Once through the hills and in defiance of Melbourne’s persistent drought, some dirty weather set in and the opportunity to find a quiet road and test Ford’s Dynamic Stability Control (DSC) presented itself.
The DSC system incorporates Traction Control and is now standard across the Falcon petrol engine range.
With the DSC on and the transmission in sports mode I launched the Goblin. The DSC immediately and unobtrusively did its job, with the FG scrabbling for grip before bolting off in a straight line, the speedo needle finding the legal limit in double quick time.
To turn off the DSC, you hold down the DSC button for a few seconds until the warning light on the dash confirms the DSC is disabled.
Another full-blooded run from standstill - DSC off - was a little more of a nail-biter with that wonderful turbo donk revealing its dark side.
With 533Nm being pumped to the rear boots, physics and a wet road took over. With the big six boosted, the rear tyres didn’t stand a chance and the rear end quickly broke loose - the only choice was to back off the loud pedal.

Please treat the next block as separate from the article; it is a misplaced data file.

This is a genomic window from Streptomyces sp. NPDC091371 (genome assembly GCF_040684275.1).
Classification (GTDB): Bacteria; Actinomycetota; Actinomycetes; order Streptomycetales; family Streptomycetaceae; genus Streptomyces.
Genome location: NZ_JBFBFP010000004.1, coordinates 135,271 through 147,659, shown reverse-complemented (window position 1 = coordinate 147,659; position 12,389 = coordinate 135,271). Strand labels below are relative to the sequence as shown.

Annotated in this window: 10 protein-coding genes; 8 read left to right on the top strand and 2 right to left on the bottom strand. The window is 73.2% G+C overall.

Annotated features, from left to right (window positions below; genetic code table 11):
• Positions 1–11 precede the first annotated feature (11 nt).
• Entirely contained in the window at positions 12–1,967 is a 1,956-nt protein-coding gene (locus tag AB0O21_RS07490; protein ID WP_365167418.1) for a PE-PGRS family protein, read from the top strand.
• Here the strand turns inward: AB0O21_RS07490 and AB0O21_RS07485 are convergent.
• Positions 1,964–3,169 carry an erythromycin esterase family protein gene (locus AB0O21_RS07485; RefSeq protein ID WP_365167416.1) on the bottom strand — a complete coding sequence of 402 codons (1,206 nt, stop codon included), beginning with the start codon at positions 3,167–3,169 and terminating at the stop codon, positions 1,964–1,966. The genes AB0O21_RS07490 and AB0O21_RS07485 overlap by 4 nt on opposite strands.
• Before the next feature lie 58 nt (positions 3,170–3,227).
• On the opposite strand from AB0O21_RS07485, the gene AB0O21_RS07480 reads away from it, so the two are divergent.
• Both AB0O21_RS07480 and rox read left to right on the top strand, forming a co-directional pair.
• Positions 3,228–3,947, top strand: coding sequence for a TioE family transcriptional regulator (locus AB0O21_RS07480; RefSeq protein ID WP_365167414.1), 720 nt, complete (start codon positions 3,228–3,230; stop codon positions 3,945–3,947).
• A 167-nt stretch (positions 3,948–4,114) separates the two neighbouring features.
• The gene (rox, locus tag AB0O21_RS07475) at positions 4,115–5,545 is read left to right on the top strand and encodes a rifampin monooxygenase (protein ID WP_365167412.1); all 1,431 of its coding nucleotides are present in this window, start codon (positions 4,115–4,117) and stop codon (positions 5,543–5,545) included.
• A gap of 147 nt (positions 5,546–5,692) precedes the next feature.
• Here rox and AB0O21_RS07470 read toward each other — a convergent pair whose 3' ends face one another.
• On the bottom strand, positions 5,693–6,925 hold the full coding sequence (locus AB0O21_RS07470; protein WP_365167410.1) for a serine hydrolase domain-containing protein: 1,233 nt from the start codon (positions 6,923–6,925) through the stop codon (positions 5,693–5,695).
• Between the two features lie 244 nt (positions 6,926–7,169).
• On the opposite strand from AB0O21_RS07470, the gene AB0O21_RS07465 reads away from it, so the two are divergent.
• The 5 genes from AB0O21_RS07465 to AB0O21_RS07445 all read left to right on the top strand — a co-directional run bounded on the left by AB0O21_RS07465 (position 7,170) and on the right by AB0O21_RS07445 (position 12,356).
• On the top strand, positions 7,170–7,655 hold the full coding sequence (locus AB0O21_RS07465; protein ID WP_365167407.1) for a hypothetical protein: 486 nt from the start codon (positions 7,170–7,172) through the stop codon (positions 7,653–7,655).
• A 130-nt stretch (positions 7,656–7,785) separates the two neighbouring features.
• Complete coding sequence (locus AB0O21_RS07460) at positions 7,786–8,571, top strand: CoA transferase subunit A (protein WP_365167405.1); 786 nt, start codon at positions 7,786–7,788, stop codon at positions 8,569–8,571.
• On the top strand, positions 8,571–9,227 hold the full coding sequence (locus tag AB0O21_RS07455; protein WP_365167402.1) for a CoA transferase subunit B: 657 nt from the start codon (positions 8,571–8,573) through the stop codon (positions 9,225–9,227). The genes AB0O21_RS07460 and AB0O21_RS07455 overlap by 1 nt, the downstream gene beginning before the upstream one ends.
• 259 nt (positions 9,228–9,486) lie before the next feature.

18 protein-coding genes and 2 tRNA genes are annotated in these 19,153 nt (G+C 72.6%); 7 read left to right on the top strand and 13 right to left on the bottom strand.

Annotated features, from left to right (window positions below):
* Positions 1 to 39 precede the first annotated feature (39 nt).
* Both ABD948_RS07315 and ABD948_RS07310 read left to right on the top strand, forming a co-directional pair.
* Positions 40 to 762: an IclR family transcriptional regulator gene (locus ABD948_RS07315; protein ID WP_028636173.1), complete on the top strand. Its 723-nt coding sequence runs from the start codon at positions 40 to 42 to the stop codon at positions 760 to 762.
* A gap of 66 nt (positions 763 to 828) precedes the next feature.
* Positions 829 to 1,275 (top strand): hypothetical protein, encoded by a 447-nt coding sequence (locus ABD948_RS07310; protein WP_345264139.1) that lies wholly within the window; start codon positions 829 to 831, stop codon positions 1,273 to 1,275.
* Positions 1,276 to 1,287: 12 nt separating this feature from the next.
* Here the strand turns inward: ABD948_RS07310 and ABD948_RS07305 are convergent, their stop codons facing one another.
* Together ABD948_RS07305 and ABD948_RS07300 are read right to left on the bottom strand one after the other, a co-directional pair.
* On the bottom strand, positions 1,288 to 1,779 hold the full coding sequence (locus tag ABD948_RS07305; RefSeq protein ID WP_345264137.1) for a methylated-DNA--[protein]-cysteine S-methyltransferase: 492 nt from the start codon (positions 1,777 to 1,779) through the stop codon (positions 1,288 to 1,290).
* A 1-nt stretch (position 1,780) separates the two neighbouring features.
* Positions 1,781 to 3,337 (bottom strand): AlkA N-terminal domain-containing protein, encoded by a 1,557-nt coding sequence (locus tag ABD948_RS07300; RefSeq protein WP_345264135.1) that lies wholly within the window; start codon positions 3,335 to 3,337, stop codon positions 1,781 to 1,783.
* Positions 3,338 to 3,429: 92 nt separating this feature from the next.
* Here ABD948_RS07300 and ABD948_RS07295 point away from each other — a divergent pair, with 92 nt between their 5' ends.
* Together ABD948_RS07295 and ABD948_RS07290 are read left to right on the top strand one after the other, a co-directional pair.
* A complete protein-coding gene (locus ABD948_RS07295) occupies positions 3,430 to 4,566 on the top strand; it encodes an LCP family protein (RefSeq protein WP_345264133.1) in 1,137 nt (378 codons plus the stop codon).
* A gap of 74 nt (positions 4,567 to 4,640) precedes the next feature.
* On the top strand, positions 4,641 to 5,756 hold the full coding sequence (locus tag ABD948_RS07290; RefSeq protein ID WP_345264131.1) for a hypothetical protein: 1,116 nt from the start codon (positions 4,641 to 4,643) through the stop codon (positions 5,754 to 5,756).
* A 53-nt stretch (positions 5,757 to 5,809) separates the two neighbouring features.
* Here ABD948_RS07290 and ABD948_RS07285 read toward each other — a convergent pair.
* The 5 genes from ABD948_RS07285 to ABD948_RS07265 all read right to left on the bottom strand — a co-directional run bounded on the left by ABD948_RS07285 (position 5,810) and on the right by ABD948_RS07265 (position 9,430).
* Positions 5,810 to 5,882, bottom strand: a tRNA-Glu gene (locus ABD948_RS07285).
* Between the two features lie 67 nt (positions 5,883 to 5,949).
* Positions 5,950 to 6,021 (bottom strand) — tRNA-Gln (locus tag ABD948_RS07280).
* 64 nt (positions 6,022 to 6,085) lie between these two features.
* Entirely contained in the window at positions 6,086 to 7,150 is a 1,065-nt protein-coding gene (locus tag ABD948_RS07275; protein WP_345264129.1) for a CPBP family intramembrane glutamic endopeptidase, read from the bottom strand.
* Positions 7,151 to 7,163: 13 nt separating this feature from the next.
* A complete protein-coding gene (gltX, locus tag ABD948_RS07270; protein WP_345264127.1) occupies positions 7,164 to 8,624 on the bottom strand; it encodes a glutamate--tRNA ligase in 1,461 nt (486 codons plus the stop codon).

This car would be a hoot on a skid pan! Ford’s DSC system works well and is going to save lives. When on public roads, wet or dry, leave it on.
The new FG range is safer than ever with dual stage driver and front passenger airbags and head protecting side airbags standard on all models.
Oddly, given the performance capability of the XR6T, curtain and side thorax airbags are not standard fitment (they can be optioned), yet they are standard fitment on the less powerful naturally aspirated G6E.
With the rain now well and truly pelting down, I headed back through Eltham and into the suburbs of Melbourne where I spent the rest of the weekend punting through Melbourne traffic.